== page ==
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MOVIE REVIEW

Documentary 'Jesus Camp' goes to extremes

Young evangelicals attending Becky Fischer's Kids on Fire summer camp are strongly encouraged to bring their religious certainty (the more righteous the better). But they have to leave their ``Harry Potter" books and DVDs at home.

``You don't make heroes out of warlocks!" screams Fischer, a rotund woman with spiky, dyed-blond hair, during one of the sermons captured in Heidi Ewing and Rachel Grady's eerie documentary, ``Jesus Camp." In the Old Testament, she says, dear Harry would be put to death.

In 2001, Ewing and Grady went out to the suburbs of Kansas City and followed three youngsters to Fischer's camp, which, symbolically enough, takes place every year in Devil's Lake, N.D. What they find and present, with thinly veiled disdain, is Christian fundamentalism, unyielding and strange.

Among their tactics for conveying that strangeness is to play scary electronic music over many of the scenes. It makes a lot of ``Jesus Camp" seem like a horror film, which is a needlessly incriminating touch.

To be fair, the camp does have its share of odd, even morbid, moments. Fischer, for example, types out one sermon in a dripping-blood font right out of a schlock movie. She and her staff walk around the church and tell the devil to stay away. Stuffed animals are deployed as props in a lecture on the wages of sin. Eventually, Fischer beseeches the hypocrites in her mostly preadolescent flock to come forward, repent, and receive healing ablation from the water of the word of God.

Kids on Fire feels like a religious boot camp, and the filmmakers frame the documentary around the reality that these kids are being groomed for war. Fischer is the drill sergeant. Her training exercises include encouraging the campers to speak in tongues, as she does. The enemy could be liberals or Muslim fundamentalists. They train their children for holy war. Why shouldn't she?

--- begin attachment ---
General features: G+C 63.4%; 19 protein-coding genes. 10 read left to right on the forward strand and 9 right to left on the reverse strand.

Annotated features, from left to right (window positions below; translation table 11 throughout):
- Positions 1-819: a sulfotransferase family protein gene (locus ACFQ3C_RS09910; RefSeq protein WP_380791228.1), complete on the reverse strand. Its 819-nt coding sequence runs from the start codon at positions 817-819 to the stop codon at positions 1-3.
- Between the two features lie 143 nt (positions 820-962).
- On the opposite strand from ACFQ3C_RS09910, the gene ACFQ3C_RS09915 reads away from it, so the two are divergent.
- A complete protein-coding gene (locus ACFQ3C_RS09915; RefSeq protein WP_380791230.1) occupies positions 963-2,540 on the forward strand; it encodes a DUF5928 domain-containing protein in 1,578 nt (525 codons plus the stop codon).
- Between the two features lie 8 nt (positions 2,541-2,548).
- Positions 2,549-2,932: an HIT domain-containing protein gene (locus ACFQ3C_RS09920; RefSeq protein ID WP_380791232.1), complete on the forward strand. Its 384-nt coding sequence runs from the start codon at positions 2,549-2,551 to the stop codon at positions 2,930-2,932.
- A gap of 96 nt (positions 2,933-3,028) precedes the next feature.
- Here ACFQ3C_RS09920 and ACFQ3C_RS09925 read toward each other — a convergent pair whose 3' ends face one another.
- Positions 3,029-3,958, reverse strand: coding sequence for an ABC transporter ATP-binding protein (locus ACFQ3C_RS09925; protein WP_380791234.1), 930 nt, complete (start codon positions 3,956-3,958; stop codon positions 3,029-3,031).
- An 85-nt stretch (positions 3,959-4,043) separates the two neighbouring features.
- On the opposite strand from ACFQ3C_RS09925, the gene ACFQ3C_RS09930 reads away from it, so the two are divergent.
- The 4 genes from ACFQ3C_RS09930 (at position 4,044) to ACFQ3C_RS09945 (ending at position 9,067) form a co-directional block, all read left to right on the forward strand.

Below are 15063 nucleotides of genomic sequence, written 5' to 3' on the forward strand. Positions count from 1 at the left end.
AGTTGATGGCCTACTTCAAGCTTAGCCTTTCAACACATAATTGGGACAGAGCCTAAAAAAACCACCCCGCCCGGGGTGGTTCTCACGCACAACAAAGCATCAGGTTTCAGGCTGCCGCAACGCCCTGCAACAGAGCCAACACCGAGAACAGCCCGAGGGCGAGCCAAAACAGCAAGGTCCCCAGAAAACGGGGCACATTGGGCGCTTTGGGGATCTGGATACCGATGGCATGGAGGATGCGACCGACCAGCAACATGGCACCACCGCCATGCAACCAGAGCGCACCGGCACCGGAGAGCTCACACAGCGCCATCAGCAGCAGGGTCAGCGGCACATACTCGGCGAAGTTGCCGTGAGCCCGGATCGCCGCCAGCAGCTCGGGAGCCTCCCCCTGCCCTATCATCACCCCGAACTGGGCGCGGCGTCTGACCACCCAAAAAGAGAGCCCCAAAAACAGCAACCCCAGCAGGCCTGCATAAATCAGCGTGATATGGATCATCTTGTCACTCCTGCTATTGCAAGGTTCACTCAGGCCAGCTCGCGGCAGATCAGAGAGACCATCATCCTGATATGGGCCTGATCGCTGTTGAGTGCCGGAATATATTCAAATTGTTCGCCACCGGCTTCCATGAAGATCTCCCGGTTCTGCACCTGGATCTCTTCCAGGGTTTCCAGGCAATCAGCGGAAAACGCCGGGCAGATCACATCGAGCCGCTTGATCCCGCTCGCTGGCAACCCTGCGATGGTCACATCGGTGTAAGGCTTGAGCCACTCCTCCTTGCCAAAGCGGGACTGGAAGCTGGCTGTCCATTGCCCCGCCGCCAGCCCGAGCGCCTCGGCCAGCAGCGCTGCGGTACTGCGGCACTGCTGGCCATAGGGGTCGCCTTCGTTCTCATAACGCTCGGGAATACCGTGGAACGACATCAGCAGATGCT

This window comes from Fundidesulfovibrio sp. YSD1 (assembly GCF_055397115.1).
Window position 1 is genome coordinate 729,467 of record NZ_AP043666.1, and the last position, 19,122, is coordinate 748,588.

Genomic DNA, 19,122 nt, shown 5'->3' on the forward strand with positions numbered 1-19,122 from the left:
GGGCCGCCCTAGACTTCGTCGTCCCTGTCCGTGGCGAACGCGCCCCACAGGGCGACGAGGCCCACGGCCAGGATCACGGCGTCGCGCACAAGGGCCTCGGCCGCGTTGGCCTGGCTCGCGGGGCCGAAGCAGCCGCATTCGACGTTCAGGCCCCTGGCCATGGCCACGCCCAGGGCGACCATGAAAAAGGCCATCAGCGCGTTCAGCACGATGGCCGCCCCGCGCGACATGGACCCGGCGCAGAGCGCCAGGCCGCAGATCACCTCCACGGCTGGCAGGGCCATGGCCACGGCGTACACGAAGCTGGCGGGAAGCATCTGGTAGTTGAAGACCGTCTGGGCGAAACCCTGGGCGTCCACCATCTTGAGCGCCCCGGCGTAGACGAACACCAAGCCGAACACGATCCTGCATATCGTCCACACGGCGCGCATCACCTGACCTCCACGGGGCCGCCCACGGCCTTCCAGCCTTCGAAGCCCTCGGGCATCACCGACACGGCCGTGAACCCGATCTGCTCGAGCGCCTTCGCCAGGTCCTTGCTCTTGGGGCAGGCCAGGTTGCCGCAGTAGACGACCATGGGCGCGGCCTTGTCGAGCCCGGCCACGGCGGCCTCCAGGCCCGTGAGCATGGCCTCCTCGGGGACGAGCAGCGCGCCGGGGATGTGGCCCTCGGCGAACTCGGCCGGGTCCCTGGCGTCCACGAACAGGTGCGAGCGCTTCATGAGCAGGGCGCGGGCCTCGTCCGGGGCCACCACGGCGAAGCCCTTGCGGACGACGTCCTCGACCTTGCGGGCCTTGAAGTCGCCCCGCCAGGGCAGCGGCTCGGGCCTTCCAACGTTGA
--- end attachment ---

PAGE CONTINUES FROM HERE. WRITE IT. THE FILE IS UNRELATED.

Ewing and Grady, whose previous film was ``The Boys of Baraka," find three boundlessly committed kids to trail. Twelve-year-old Levi is an up-and-coming preacher. His close-cropped haircut ends in a rat's tail, and he spends part of some days watching the Intelligent Design series ``Creation Adventure." He's for-real about spreading God's word.

So is Rachael , a bubbly 9-year-old. Fearlessly, she approaches strangers and hands them fundamentalist literature. Clutching a cute stuffed animal, she also gives an explanation of faith that ends in certainty that she's not going to hell. (But you might.)

Rachael's got nothing on Victoria, the tween daughter of an active-duty soldier. Don't let that preciously pink bedroom fool you. This girl loves Christian heavy metal. Victoria's main concern, though, is how others feel about her passion for dance. ``People will notice that I'm dancing for the flesh," she worries. Instead, she dances for God.

It might be too much to ask for a little more diversity in the movie's subjects. Aren't there any boring, conventionally innocent kids marching in God's army? The film does discreetly raise some important developmental questions about whether prodigies are born or concocted. Earl Woods put a 9-iron in his son's hands, but Young Tiger preternaturally knew what to do with it. Is that a reasonable analogy for what Fischer is doing with Kids on Fire? Are she and her staff nurturing kids' inchoate faith or are they exploiting it?

Because the film has no narration, Ewing and Grady rely on the left-leaning Christian talk radio host Mike Papantonio to do all the worrying, in excerpts from his broadcasts. He's afraid that there's no line between religion and politics in America, and his passion to keep the two separated is admirable. But his claims seem ponderous next to Fischer's politicized Christianity. And when she calls in to the broadcast, late in the movie, she turns out to be far more bellicose than we've seen her before.

If we are in the midst of a culture war, as many people proclaim in ``Jesus Camp," then the left should be concerned. The right's Christian soldiers appear to be extremely well trained.

Wesley Morris can be reached at wmorris@globe.com.

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